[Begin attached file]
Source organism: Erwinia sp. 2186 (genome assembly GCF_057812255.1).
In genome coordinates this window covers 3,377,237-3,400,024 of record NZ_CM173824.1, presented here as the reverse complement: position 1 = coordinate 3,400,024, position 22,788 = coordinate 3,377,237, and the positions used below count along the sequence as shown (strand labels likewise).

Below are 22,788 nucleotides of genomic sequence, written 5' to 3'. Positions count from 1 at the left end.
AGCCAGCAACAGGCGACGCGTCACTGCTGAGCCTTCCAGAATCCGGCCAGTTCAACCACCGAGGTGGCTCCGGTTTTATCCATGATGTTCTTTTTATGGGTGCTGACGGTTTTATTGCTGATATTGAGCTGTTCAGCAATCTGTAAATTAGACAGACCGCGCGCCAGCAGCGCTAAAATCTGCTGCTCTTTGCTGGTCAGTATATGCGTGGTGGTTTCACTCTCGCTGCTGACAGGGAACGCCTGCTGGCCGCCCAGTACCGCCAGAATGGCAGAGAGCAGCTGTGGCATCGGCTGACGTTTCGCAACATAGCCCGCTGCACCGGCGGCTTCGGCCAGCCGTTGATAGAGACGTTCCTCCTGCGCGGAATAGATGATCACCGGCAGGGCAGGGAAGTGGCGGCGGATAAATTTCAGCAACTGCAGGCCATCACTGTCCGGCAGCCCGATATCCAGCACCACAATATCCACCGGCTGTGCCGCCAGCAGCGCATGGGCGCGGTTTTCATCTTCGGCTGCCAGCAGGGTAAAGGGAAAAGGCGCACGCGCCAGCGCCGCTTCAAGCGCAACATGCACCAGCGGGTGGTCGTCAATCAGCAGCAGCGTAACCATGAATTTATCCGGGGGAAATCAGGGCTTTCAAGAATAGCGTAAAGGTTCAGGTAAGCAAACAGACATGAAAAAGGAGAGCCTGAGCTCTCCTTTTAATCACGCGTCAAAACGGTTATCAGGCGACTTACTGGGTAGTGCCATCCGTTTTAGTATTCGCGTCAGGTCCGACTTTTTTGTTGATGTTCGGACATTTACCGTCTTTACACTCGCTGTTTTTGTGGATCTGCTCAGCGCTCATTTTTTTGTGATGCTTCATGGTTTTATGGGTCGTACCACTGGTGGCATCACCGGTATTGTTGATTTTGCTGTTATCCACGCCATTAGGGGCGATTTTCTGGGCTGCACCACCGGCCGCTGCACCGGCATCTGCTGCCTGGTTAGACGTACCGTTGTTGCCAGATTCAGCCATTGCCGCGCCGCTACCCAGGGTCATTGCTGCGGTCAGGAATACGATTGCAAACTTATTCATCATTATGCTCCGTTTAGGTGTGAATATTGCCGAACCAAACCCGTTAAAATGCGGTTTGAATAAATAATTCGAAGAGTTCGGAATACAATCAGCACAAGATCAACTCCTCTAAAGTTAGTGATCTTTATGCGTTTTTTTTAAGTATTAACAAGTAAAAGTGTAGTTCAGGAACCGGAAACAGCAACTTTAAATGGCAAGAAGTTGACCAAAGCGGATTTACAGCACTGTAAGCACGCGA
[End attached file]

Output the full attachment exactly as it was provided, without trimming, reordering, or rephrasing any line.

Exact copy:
Source organism: Erwinia sp. 2186 (genome assembly GCF_057812255.1).
In genome coordinates this window covers 3,377,237-3,400,024 of record NZ_CM173824.1, presented here as the reverse complement: position 1 = coordinate 3,400,024, position 22,788 = coordinate 3,377,237, and the positions used below count along the sequence as shown (strand labels likewise).

Below are 22,788 nucleotides of genomic sequence, written 5' to 3'. Positions count from 1 at the left end.
AGCCAGCAACAGGCGACGCGTCACTGCTGAGCCTTCCAGAATCCGGCCAGTTCAACCACCGAGGTGGCTCCGGTTTTATCCATGATGTTCTTTTTATGGGTGCTGACGGTTTTATTGCTGATATTGAGCTGTTCAGCAATCTGTAAATTAGACAGACCGCGCGCCAGCAGCGCTAAAATCTGCTGCTCTTTGCTGGTCAGTATATGCGTGGTGGTTTCACTCTCGCTGCTGACAGGGAACGCCTGCTGGCCGCCCAGTACCGCCAGAATGGCAGAGAGCAGCTGTGGCATCGGCTGACGTTTCGCAACATAGCCCGCTGCACCGGCGGCTTCGGCCAGCCGTTGATAGAGACGTTCCTCCTGCGCGGAATAGATGATCACCGGCAGGGCAGGGAAGTGGCGGCGGATAAATTTCAGCAACTGCAGGCCATCACTGTCCGGCAGCCCGATATCCAGCACCACAATATCCACCGGCTGTGCCGCCAGCAGCGCATGGGCGCGGTTTTCATCTTCGGCTGCCAGCAGGGTAAAGGGAAAAGGCGCACGCGCCAGCGCCGCTTCAAGCGCAACATGCACCAGCGGGTGGTCGTCAATCAGCAGCAGCGTAACCATGAATTTATCCGGGGGAAATCAGGGCTTTCAAGAATAGCGTAAAGGTTCAGGTAAGCAAACAGACATGAAAAAGGAGAGCCTGAGCTCTCCTTTTAATCACGCGTCAAAACGGTTATCAGGCGACTTACTGGGTAGTGCCATCCGTTTTAGTATTCGCGTCAGGTCCGACTTTTTTGTTGATGTTCGGACATTTACCGTCTTTACACTCGCTGTTTTTGTGGATCTGCTCAGCGCTCATTTTTTTGTGATGCTTCATGGTTTTATGGGTCGTACCACTGGTGGCATCACCGGTATTGTTGATTTTGCTGTTATCCACGCCATTAGGGGCGATTTTCTGGGCTGCACCACCGGCCGCTGCACCGGCATCTGCTGCCTGGTTAGACGTACCGTTGTTGCCAGATTCAGCCATTGCCGCGCCGCTACCCAGGGTCATTGCTGCGGTCAGGAATACGATTGCAAACTTATTCATCATTATGCTCCGTTTAGGTGTGAATATTGCCGAACCAAACCCGTTAAAATGCGGTTTGAATAAATAATTCGAAGAGTTCGGAATACAATCAGCACAAGATCAACTCCTCTAAAGTTAGTGATCTTTATGCGTTTTTTTTAAGTATTAACAAGTAAAAGTGTAGTTCAGGAACCGGAAACAGCAACTTTAAATGGCAAGAAGTTGACCAAAGCGGATTTACAGCACTGTAAGCACGCGA